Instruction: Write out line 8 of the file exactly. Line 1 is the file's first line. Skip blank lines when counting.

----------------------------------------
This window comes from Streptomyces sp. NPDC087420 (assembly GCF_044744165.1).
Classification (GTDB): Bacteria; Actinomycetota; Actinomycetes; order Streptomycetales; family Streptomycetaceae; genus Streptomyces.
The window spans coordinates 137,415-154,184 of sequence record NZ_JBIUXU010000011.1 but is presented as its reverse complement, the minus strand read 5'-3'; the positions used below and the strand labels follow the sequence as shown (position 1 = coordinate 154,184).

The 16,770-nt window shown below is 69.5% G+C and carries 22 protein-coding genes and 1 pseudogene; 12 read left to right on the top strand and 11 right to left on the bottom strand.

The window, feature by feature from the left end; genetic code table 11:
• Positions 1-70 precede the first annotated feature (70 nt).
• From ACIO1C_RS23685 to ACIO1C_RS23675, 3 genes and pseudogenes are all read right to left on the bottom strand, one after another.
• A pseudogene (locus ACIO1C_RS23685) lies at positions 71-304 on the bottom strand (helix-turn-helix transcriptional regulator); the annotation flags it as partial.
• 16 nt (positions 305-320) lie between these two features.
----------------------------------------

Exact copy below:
• A pseudogene (locus ACIO1C_RS23685) lies at positions 71-304 on the bottom strand (helix-turn-helix transcriptional regulator); the annotation flags it as partial.